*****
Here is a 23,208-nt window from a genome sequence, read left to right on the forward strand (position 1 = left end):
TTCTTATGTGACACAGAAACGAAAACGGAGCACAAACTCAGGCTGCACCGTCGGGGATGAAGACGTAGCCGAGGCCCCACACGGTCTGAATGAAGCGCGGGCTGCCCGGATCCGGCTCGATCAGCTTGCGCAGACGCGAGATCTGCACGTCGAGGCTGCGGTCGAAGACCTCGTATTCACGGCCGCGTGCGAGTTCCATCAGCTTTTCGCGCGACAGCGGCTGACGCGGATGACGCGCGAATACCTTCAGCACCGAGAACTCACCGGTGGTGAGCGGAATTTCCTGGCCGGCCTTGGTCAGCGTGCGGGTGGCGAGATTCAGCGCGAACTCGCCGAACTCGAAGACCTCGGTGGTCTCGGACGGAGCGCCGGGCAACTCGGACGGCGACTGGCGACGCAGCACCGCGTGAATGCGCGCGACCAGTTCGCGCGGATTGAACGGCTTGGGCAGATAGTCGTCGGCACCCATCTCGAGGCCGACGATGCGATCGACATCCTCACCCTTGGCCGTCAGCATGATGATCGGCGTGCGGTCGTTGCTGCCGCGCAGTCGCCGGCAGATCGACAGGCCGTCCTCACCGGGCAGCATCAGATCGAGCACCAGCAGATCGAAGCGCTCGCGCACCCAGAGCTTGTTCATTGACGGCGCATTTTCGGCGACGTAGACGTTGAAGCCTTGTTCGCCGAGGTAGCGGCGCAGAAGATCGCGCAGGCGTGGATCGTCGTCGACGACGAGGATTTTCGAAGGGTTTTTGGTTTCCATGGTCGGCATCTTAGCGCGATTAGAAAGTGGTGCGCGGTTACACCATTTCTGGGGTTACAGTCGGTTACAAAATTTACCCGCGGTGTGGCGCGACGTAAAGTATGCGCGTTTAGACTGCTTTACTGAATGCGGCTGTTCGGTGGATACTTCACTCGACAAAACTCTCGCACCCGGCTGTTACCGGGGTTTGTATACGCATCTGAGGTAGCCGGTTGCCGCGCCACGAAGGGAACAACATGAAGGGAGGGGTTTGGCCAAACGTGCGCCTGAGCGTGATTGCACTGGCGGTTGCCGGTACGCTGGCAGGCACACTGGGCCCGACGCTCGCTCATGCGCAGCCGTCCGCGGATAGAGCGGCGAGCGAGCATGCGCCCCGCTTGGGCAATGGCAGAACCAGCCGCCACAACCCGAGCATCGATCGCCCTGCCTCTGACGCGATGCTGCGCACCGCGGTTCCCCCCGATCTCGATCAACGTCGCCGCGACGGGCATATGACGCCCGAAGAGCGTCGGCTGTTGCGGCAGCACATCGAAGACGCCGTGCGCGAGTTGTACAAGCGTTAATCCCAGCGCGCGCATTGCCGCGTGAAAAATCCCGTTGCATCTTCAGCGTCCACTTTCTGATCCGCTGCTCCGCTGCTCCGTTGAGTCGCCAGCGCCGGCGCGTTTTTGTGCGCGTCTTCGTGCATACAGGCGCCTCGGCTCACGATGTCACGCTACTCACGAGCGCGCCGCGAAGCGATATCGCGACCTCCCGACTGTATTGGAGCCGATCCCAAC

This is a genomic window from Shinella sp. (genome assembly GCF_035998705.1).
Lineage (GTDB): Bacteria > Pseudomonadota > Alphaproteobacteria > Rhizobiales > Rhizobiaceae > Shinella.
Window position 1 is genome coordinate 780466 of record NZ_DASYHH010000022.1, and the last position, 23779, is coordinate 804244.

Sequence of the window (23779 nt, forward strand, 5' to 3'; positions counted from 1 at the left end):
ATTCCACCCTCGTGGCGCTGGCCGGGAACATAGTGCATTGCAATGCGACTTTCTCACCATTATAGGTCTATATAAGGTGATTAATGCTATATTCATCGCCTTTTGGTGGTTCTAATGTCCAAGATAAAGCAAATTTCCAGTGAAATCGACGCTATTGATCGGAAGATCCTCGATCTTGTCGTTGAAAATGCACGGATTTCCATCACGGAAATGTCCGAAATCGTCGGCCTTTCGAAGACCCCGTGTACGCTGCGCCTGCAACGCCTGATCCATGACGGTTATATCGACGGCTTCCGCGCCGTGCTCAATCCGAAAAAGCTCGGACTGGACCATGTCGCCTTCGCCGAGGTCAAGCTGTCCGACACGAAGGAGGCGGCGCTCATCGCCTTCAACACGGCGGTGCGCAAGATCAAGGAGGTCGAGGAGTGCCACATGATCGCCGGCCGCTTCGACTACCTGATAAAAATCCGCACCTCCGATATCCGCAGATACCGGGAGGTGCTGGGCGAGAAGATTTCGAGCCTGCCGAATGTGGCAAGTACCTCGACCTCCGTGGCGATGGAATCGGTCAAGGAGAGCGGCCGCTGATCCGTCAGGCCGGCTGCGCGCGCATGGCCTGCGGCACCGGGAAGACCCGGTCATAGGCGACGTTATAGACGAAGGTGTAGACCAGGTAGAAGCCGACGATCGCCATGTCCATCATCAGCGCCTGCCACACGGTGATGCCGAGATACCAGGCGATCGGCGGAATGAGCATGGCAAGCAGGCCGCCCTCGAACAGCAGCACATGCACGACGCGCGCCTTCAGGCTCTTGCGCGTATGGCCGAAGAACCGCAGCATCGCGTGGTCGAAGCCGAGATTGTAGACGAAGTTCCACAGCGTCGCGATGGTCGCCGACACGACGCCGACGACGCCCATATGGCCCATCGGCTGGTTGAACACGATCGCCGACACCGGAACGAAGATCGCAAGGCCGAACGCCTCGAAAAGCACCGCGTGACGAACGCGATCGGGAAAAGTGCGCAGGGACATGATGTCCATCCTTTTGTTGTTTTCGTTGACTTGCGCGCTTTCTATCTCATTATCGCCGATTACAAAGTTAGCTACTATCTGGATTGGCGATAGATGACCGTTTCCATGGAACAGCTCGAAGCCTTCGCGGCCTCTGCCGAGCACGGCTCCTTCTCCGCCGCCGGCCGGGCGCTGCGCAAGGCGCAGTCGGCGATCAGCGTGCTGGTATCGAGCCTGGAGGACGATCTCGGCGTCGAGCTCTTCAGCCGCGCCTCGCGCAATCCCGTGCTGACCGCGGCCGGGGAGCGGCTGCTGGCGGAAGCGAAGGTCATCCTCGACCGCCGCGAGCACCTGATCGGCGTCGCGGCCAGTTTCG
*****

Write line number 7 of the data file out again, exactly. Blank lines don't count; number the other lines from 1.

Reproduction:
ATTCCACCCTCGTGGCGCTGGCCGGGAACATAGTGCATTGCAATGCGACTTTCTCACCATTATAGGTCTATATAAGGTGATTAATGCTATATTCATCGCCTTTTGGTGGTTCTAATGTCCAAGATAAAGCAAATTTCCAGTGAAATCGACGCTATTGATCGGAAGATCCTCGATCTTGTCGTTGAAAATGCACGGATTTCCATCACGGAAATGTCCGAAATCGTCGGCCTTTCGAAGACCCCGTGTACGCTGCGCCTGCAACGCCTGATCCATGACGGTTATATCGACGGCTTCCGCGCCGTGCTCAATCCGAAAAAGCTCGGACTGGACCATGTCGCCTTCGCCGAGGTCAAGCTGTCCGACACGAAGGAGGCGGCGCTCATCGCCTTCAACACGGCGGTGCGCAAGATCAAGGAGGTCGAGGAGTGCCACATGATCGCCGGCCGCTTCGACTACCTGATAAAAATCCGCACCTCCGATATCCGCAGATACCGGGAGGTGCTGGGCGAGAAGATTTCGAGCCTGCCGAATGTGGCAAGTACCTCGACCTCCGTGGCGATGGAATCGGTCAAGGAGAGCGGCCGCTGATCCGTCAGGCCGGCTGCGCGCGCATGGCCTGCGGCACCGGGAAGACCCGGTCATAGGCGACGTTATAGACGAAGGTGTAGACCAGGTAGAAGCCGACGATCGCCATGTCCATCATCAGCGCCTGCCACACGGTGATGCCGAGATACCAGGCGATCGGCGGAATGAGCATGGCAAGCAGGCCGCCCTCGAACAGCAGCACATGCACGACGCGCGCCTTCAGGCTCTTGCGCGTATGGCCGAAGAACCGCAGCATCGCGTGGTCGAAGCCGAGATTGTAGACGAAGTTCCACAGCGTCGCGATGGTCGCCGACACGACGCCGACGACGCCCATATGGCCCATCGGCTGGTTGAACACGATCGCCGACACCGGAACGAAGATCGCAAGGCCGAACGCCTCGAAAAGCACCGCGTGACGAACGCGATCGGGAAAAGTGCGCAGGGACATGATGTCCATCCTTTTGTTGTTTTCGTTGACTTGCGCGCTTTCTATCTCATTATCGCCGATTACAAAGTTAGCTACTATCTGGATTGGCGATAGATGACCGTTTCCATGGAACAGCTCGAAGCCTTCGCGGCCTCTGCCGAGCACGGCTCCTTCTCCGCCGCCGGCCGGGCGCTGCGCAAGGCGCAGTCGGCGATCAGCGTGCTGGTATCGAGCCTGGAGGACGATCTCGGCGTCGAGCTCTTCAGCCGCGCCTCGCGCAATCCCGTGCTGACCGCGGCCGGGGAGCGGCTGCTGGCGGAAGCGAAGGTCATCCTCGACCGCCGCGAGCACCTGATCGGCGTCGCGGCCAGTTTCG